Overweight children face heart risks as young as 3, study says
When children are overweight, heart-health risk factors such as dangerous cholesterol levels and artery inflammation can start as early as age 3, according to a University of Miami study published in this week's medical journal Obesity.
"There's clearly a link between weight and cardiovascular risk," said Sarah Messiah, a UM research assistant professor and lead author of the study. "When a doctor sees an overweight child at age 3, he has to talk to the parents about it. The negative health processes are not 20 years down the road - they're already starting."
Steven E. Lipshultz, another author of the study and chair of pediatrics at the UM Medical School, said: "This is a new concept, since many have felt that although children are obese, the health consequences do not manifest clinically until they are older."
The new study updates a 2009 paper by Messiah. The information in the study is culled from health records of 3,644 3-to-6-year-old children from the 1999-2008 National Health and Nutrition Examination Surveys, a nationwide databank.
Earlier studies had detected such problems, but mostly in children ages 8 and older. In the United States, 19 percent of children 2 to 18 are obese, and 30 percent are overweight, according to the U.S. Centers for Disease Control and Prevention.
"We're seeing lots of children at risk for becoming diabetic, and it can happen in their 20s instead of their 40s," Messiah said.
The UM study measured children's waist circumference and body-mass index (BMI), which is calculated from a person's height and weight and is considered a good indicator of obesity, according to the CDC.
"This is the first time it's been documented in a multiethnic group like this," Messiah said.
The study showed sharp differences among racial and ethnic groups. In 6-year-old black and Hispanic boys and all 5-year-old girls, those with high BMI and waist size tended to have higher inflammation levels. In 3-year-old Hispanic girls and 5-year-old Hispanic boys, those with high BMI and waist size tended to have lower levels of HDL, the "good" cholesterol.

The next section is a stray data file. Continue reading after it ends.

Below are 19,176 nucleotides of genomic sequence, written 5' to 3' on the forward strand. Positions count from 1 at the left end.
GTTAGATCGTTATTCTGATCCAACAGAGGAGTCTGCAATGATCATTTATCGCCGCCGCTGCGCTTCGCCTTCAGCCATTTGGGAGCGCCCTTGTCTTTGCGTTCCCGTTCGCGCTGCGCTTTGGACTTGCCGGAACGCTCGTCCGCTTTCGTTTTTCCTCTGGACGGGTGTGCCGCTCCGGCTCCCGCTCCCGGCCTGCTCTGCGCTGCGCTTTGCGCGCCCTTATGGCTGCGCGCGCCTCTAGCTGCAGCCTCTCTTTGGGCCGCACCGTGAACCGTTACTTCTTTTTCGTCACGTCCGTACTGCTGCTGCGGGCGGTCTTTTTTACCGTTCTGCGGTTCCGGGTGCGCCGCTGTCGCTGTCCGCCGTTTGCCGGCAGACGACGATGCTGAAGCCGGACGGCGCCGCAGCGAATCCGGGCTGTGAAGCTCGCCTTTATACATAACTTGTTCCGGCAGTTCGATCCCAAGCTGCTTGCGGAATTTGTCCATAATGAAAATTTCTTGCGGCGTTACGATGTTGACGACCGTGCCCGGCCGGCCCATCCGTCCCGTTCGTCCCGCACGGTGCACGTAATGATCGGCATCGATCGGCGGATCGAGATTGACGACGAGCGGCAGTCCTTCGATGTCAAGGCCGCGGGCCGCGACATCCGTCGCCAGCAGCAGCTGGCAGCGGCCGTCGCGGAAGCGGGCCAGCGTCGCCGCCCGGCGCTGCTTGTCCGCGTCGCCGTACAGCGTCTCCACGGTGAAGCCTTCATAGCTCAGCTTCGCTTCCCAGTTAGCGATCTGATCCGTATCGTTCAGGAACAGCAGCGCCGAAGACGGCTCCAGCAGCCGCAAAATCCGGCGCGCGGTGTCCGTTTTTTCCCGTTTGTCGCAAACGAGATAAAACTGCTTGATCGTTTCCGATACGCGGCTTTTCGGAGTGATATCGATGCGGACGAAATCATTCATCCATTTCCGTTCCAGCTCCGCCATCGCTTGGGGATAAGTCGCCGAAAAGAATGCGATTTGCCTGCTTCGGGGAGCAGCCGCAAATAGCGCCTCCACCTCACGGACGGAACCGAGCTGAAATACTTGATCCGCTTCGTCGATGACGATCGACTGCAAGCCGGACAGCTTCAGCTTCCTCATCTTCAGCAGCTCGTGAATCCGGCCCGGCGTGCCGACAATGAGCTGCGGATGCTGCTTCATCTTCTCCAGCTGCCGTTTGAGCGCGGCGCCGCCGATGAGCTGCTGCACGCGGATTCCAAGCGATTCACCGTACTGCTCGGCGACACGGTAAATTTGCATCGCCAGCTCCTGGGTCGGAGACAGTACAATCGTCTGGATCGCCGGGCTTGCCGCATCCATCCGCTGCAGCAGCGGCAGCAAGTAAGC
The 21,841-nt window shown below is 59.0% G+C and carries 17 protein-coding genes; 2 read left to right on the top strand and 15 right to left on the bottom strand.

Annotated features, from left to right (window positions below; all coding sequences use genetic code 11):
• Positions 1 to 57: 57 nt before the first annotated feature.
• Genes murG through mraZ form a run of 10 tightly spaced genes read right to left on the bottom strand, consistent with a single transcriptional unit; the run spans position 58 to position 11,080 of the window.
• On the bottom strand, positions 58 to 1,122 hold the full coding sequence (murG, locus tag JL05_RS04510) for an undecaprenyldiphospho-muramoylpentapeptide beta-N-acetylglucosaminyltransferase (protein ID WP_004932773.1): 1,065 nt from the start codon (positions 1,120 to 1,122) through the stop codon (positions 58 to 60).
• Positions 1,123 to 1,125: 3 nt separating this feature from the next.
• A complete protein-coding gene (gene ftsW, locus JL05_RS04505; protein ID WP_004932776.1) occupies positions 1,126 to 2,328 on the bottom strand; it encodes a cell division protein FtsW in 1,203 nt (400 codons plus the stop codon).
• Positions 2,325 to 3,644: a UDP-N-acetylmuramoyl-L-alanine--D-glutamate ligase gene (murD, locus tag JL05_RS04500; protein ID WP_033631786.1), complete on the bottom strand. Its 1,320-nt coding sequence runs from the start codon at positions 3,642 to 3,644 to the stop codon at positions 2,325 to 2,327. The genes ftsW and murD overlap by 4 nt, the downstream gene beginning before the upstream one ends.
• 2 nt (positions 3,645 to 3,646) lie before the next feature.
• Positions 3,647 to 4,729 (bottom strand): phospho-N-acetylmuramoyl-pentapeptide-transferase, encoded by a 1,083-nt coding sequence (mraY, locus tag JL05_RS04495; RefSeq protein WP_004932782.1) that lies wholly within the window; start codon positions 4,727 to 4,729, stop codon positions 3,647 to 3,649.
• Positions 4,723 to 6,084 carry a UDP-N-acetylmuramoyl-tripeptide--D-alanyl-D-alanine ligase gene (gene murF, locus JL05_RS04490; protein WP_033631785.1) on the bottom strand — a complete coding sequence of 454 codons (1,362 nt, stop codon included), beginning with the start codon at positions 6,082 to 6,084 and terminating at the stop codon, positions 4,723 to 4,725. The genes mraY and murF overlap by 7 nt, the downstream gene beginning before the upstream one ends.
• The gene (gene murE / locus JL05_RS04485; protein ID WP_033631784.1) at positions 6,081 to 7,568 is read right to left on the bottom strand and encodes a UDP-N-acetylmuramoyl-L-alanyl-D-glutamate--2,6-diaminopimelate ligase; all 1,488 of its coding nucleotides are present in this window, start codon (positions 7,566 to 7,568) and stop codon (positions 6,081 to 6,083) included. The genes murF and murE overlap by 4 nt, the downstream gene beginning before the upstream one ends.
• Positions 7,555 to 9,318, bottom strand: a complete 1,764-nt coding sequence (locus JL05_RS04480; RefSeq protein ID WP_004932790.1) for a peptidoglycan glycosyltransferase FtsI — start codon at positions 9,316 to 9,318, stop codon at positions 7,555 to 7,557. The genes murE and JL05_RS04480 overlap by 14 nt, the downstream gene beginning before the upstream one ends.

"We don't know why," she said. "It's probably a combination of genetics and behavior."
Messiah expressed opposition to a new proposal in the Florida Legislature, sponsored by Republican state Rep. Larry Metz, that might remove the requirement for Florida middle schools to offer physical education courses.
"Exercise is one way we can prevent these problems," she said. "To take that away in light of the obesity epidemic doesn't make a lot of sense."
Florida's American Heart Association on Monday also opposed Metz's bill, calling it "dangerous to our children."
And at AHA's November meeting in Orlando, the American Academy of Pediatrics publicized new guidelines calling for cholesterol screening as a routine part of regular well-child doctor visits for all children.
The academy had engaged a panel of experts who surveyed hundreds of previous studies and concluded in a new paper that, while family history and tobacco use are significant risk factors for future heart problems, obesity "tracks more strongly than any other risk factor."
It said 84 percent of people who were obese as children remained obese as adults.
And in November, Medicare announced for the first time it will pay for screenings and other services to prevent obesity in the 65-and-over patients it covers. Messiah said she hopes Medicaid eventually will agree to pay for such screenings for children.
"If the Medicare program works well, I hope Medicaid will do the same," she said.
(c)2011 The Miami Herald
Distributed by MCT Information Services
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